Dalia pulled the door shut behind her, heard it click, and immediately let out a heavy breath. She’d locked herself out again. Turning around, she tried the latch twice and shoved hard on the door before she resigned herself to it. Then she dropped her forehead against the heavy wood and held her breath to keep from groaning.
That was the third time in a month. She needed to cultivate better talents.
“You okay?” a girl asked from behind her.
Dalia shut her eyes. The last thing she needed was a witness to this repeated catastrophe.
Slowly, Dalia looked over her shoulder. At least it wasn’t one of her neighbors, just a twelve-year-old girl with her arms crossed over the side of the top step by Dalia’s front door. Her arms were thin, and dark in that way that could have been a shallow tan, or just the leftover dirt from a rough wash. There was a boy behind her in the street, about the same age and just as lean. He watched his friend out of the corner of his eye, as if he’d like the rest of the world to believe that she was an alien who had just fallen from the sky, whom he had definitely never met.
“I’m fine,” Dalia said. She tried the latch one more time.
“Lose your key?” the girl asked.
Dalia turned back to her, prepared to give her a sharp dismissal. But the girl was looking at the door with concern and Dalia stopped.
“No,” she said. “I know where it is.” She jabbed her finger against the door. “It’s about five feet that way on my little round table. Exactly where I left it.” She gave the girl an exasperated smile.
The girl grinned back. “Oh.” She looked up, to Dalia’s second floor, then Dalia’s third floor, then her neighbors’ to either side. “I can help you out. If you’d let me.”
“Tien,” the boy behind her warned.
Tien ignored him, waiting on Dalia.
Dalia glanced at him. Then back at Tien. “All right,” she said, finally. She hesitated again, weighing how large a reward was necessary to keep the girl’s hands out of her things. “And I’ll give you two ceps if you can open this door without breaking anything.”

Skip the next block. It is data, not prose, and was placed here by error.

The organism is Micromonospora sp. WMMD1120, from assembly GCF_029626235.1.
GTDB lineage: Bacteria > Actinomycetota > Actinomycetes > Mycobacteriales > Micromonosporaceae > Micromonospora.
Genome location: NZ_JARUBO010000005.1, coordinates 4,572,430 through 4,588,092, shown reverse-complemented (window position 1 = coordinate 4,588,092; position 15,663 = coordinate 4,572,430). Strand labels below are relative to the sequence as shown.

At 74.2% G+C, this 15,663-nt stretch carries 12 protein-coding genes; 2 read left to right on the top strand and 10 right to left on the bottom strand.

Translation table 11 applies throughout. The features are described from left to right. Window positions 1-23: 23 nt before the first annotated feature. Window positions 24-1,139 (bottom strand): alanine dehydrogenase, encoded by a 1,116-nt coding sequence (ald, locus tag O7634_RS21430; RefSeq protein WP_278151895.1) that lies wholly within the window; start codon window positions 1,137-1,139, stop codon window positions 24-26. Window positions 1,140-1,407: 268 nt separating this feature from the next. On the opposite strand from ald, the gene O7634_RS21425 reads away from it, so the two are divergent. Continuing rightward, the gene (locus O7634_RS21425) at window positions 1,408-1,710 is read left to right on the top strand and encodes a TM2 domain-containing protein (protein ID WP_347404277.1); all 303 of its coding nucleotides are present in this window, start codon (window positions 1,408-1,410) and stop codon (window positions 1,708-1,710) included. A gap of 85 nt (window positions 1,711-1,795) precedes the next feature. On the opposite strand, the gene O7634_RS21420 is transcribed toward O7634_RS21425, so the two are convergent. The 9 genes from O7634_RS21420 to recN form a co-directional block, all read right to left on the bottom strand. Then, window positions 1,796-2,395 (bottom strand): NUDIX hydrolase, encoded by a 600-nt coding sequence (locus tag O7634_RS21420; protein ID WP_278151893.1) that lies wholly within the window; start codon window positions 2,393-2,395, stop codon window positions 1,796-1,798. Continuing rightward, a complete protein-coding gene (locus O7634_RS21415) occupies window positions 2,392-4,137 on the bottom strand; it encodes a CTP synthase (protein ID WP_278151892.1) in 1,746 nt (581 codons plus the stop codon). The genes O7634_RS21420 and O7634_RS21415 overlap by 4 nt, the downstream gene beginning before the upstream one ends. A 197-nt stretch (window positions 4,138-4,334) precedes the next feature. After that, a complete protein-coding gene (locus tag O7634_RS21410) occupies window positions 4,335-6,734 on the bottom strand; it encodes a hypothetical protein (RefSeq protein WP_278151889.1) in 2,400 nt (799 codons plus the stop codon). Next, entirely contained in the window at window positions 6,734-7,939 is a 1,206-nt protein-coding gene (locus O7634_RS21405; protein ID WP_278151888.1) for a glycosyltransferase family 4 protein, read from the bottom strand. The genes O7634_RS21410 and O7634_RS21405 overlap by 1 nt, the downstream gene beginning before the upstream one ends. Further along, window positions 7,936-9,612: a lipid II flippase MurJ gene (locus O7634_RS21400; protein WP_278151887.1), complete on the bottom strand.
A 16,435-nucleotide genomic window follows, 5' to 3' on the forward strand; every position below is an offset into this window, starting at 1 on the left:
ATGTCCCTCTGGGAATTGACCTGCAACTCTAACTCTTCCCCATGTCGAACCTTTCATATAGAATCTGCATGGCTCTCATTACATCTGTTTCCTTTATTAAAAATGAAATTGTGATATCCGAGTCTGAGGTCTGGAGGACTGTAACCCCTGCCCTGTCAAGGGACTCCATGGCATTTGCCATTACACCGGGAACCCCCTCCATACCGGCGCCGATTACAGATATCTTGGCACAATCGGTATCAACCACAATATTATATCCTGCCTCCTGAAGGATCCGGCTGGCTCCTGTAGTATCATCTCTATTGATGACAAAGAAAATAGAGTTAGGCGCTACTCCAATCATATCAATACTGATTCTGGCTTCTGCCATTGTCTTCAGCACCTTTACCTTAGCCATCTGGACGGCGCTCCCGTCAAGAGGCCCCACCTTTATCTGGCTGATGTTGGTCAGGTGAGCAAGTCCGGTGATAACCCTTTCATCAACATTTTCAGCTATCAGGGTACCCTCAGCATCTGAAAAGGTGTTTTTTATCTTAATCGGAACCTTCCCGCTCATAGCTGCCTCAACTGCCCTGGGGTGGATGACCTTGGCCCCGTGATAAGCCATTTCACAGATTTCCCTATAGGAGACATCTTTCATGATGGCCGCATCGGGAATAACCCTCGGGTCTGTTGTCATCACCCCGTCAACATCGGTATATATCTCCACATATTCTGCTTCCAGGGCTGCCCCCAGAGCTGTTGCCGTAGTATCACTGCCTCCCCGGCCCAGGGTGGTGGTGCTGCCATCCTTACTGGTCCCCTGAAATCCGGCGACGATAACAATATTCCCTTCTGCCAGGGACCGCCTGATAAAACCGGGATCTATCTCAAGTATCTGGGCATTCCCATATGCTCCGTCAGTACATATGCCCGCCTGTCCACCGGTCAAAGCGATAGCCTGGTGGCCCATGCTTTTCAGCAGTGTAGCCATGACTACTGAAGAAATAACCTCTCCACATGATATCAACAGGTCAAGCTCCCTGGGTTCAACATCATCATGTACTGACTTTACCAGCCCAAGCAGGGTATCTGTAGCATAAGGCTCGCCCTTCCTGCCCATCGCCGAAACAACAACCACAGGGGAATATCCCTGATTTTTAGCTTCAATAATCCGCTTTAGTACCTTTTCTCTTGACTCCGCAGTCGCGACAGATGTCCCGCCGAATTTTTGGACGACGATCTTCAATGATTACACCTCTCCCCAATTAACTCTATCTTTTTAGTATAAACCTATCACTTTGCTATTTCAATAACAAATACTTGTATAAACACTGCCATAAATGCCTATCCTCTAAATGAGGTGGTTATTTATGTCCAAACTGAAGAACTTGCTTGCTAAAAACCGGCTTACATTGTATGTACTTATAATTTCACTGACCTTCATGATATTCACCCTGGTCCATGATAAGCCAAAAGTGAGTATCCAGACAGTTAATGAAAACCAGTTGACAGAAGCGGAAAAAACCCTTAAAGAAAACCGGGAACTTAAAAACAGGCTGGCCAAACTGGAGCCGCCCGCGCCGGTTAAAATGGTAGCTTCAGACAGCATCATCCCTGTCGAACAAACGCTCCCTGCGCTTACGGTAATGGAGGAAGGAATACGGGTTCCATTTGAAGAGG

Tien paused, halfway through turning away. She looked at Dalia with more concern than she’d given the door. “You have a silly definition for helping.”
Surprised, Dalia watched her dash toward the alley beside her house.
The boy caught Tien by the arm as she passed him.
“No way,” he hissed.
“Don’t be such a squirrel,” Tien told him sunnily. She twisted out of his grip, quick, and he lunged forward to grab her again. Dalia suspected that he only succeeded because she let him.
“We are busy,” he said, pulling her back toward him.
She responded nimbly, as before, but they both dropped their voices. All Dalia could understand was a series of sharp consonants marking out the corners of their argument. Looking at her door, Dalia considered whether she could get the smith in before they finished.
“Fine!” the boy said. Dalia jumped. “Then let me. It’ll be faster.”
Tien raised her eyebrows and leaned back. Then she thought about it. Then she nodded. “You’re on,” she said. She almost hit the ground, rolling out of his hold. Dalia blinked ad Tien had disappeared around the corner. Running two steps, Dalia leaned out from the steps and caught her run one pace up the neighbor’s wall and catch both hands on the windowsill. Dalia stared.
“That’s not what I meant!” the boy shouted after her. Then he was running too, straight for Dalia, jumping up the side of the stairs, head down, puling something out of his pocket. Dalia leapt out of his way and he dropped to his knees in front of her door. He stuck a long flat piece of metal into the keyhole. Then he listened hard, first at the keyhole as he moved the metal stick up and down, then to the house, and neither of them seemed to please him. He swore quietly.
Dalia cuffed him on the side of the head.
Surprised, he blinked up at her. Then he went right back to the keyhole.
The house was eerily quiet for how hard he was listening. The longer the silence stretched the faster he moved. Dalia glanced over at the alley. It was empty. She looked up at her windows. No movement. The boy looked up at the windows and gritted his teeth.
The metal stick clicked twice in the lock. The boy pushed on the door. The first time, nothing happened. The second time, he tumbled forward and caught himself at Tien’s feet. She held the door open and grinned.
Dalia hadn’t thought her eyes could go any wider, but they found an extra inch to stretch.
Tien smiled at both of them, gave a strange little curtsey and darted down the stairs. Without stopping, she continued up the street.
Dalia and the boy stared after her, and then seemed to realize where they were. The boy picked himself up. Dalia smoothed her dress front, then pulled two ceps out of her pocket. She offered them to the boy.
He blinked at her. “What are you payin’ me for?”
“I’m sorry,” Dalia said, uncertain. “I thought you might give it to her.”
The boy looked at her for a long minute from under his eyebrows. He shook his head. “She doesn’t think you get paid for helping. And if you’d wanted to hire her to break into a house, you’d have to dig up a lot more than that.” He looked darkly at the two small coins.
Then it occured to him what he had just said, and he dashed off too.
Dumbfounded, Dalia stood on her doorstep for a broad moment. Then she went to get her key.